On the day before the first spring innings, every team has an equal chance to do what the Cubs did last year. Guys outplay or underplay their expectations year after year; goats become heroes and then suddenly grow the horns back on a lightning turn: you can be Mike Trout for a hundred and fifty-five games and then on one missed grounder you’re Bill Buckner (or Rougned Odor on the final play of Game 3 of the 2016 ALDS). In Florida and Arizona right now, there are a thousand breakout stars waiting to ignite, and the same thousand ready to slip away unheralded into the darkness. In Dunedin, where the Blue Jays are doing situps and wind sprints as we speak, Justin Smoak is hoping he can consistently be the guy who decided to tie and then walk off a 2016 game with two back-to-back home runs. Melvin Upton Jr. is craving a leadoff spot and another 20 stolen bases/20 home run season. Jarrod Saltalamacchia wants fans to learn how to pronounce his last name. Kendrys Morales wants to make everyone in Toronto forget how to pronounce “Encarnacion.” J.P. Howell wants to be Andrew Miller. Marcus Stroman wants to be Cy Young with a record deal. Joe Biagini wants to be Cy Young with a clown nose. And Jose Bautista just wants to be Jose Bautista again, consistently, from April straight through to October, regardless of what the (suitably humbled, one would imagine) Texas Rangers think.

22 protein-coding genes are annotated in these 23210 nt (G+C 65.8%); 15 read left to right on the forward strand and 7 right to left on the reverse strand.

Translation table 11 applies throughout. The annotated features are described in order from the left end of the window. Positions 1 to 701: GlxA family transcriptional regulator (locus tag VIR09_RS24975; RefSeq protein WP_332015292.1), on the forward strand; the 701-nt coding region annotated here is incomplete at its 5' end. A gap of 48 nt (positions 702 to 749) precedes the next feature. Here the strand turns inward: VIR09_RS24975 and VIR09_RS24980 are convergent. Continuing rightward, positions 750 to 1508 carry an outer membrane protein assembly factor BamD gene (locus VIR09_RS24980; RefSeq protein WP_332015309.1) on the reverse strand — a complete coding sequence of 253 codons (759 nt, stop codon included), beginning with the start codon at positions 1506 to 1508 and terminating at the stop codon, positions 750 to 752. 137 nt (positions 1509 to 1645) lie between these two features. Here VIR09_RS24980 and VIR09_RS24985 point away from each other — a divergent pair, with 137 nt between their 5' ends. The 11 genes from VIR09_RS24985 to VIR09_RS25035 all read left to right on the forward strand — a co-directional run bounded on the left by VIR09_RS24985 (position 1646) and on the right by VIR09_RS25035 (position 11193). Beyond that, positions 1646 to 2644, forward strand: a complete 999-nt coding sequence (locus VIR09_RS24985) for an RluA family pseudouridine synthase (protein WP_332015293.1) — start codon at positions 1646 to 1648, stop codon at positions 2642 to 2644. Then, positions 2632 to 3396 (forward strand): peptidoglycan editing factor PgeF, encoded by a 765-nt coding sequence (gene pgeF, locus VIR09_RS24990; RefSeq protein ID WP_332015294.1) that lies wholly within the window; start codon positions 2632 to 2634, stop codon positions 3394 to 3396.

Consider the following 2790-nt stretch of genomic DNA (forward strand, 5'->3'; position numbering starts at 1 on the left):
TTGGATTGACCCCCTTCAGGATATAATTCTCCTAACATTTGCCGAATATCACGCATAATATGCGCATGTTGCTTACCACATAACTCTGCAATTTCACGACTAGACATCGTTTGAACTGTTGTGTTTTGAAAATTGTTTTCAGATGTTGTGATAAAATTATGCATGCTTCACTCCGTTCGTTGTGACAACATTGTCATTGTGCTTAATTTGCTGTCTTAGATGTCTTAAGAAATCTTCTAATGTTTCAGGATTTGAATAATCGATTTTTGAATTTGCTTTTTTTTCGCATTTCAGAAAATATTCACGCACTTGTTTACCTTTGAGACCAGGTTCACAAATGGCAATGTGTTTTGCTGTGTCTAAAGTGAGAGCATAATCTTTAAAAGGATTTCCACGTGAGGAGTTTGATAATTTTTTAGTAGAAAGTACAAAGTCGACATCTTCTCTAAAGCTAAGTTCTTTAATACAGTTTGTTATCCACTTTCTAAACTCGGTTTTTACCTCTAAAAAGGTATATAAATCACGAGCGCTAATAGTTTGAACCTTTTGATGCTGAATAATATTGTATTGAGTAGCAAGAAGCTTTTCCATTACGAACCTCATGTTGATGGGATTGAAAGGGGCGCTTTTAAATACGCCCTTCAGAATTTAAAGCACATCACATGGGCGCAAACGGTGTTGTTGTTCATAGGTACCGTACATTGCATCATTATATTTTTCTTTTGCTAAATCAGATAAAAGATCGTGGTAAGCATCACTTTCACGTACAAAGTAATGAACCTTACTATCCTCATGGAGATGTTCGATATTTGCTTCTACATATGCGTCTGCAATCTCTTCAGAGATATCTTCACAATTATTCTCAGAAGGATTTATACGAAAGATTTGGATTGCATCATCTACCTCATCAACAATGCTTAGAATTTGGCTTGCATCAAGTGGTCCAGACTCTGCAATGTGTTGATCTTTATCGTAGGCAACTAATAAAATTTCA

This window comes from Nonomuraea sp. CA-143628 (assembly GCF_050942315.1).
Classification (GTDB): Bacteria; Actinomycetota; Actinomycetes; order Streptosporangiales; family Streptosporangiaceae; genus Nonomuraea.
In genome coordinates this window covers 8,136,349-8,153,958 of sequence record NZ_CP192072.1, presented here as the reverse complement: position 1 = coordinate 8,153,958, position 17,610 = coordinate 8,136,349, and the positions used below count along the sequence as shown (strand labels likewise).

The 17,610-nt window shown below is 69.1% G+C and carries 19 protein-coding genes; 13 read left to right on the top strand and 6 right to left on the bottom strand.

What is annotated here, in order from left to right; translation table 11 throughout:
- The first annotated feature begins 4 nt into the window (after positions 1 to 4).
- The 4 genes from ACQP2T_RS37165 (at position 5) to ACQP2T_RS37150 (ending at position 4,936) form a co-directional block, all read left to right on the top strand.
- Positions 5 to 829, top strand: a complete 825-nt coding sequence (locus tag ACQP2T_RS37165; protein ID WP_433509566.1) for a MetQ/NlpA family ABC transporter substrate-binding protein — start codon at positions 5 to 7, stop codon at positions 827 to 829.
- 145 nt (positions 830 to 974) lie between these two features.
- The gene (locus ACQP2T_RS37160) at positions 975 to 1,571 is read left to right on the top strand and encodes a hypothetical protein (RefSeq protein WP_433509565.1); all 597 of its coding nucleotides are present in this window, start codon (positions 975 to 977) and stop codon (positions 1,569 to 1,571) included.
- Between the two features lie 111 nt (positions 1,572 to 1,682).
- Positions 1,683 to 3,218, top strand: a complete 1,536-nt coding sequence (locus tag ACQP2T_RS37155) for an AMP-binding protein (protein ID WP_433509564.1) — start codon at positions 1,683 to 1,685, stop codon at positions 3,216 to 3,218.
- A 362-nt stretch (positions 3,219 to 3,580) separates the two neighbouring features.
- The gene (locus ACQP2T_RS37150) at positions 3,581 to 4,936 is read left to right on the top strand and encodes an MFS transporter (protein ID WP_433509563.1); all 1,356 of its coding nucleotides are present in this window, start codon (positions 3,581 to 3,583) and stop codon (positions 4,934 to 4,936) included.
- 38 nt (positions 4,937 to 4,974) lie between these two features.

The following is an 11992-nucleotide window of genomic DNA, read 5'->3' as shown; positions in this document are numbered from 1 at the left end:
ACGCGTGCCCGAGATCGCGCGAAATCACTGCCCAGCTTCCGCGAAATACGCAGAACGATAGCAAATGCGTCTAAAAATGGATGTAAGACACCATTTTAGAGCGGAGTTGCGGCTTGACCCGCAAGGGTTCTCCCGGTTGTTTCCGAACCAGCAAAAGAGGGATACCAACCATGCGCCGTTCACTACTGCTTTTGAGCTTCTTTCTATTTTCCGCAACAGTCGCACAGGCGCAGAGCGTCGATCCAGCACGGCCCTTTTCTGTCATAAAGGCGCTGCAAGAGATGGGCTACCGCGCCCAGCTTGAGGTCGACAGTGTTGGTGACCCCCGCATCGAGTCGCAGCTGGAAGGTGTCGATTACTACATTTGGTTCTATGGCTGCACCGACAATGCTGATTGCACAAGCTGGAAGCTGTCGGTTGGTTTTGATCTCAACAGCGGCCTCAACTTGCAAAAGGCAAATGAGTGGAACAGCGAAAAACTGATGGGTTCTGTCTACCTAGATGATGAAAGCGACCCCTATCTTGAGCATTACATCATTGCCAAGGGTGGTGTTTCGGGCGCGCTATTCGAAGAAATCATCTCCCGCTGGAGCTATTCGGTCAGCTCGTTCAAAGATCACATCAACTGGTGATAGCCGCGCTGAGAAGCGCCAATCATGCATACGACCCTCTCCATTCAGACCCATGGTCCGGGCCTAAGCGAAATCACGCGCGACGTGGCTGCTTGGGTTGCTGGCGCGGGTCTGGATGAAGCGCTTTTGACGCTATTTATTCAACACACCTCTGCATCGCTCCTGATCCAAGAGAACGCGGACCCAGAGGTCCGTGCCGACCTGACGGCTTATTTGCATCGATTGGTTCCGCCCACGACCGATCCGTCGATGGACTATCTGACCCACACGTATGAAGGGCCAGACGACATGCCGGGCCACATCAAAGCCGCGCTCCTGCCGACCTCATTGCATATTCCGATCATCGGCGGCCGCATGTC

They may be none of those things. They may be all of them. We’ll spend the next eight months finding out alongside, leaping out of our seats with fists pumping the air in one moment and hurling beers against the wall (and hopefully not at Orioles outfielders) in the next.
About the only certainty is the inevitability of change. This time last year, Drew Storen was a likely lock to be the closer, Gavin Floyd had a better than average shot to be the fifth man in the rotation, Chris Colabello was the set-in-stone starting first baseman, and the bullpen would be anchored by guys like Jesse Chavez, Arnold Leon and Franklin Morales. And Bautista (allegedly) wanted a $150 million contract extension with no hometown discount or he was outta here.
The people who get paid a lot to know this stuff better than we layperson fans have done their best to put together a squad that can contend. There are always questions of how long they will, as the core ages, contracts expire and the looming threat of a rebuild (i.e. sucking for five straight years or more with a roster of cheap nobodies) after a bad season nibbles away like a tick at the base of one’s skull. They said they wanted to get younger, more athletic, and more left-handed, and really none of that happened. Maybe that would have bettered their chances for this year, maybe it won’t make a difference. Maybe those mathematical projections that have the Jays pegged at a middling 81-81 and missing the playoffs by a country mile are spot on. Maybe they’re utterly bonkers.
Baseball has to write its own narrative anyway.
On paper, teams look however they are going to look at this point. Once the game begins, paper’s only role is to wrap the hot dogs.
On the day before, the 2017 Toronto Blue Jays are both the best and the worst team this franchise has ever fielded. The cast is assembled, the jerseys are washed and pressed, the infield grass is trimmed, the chalk lines are precise, and the stage is set, awaiting only two little words.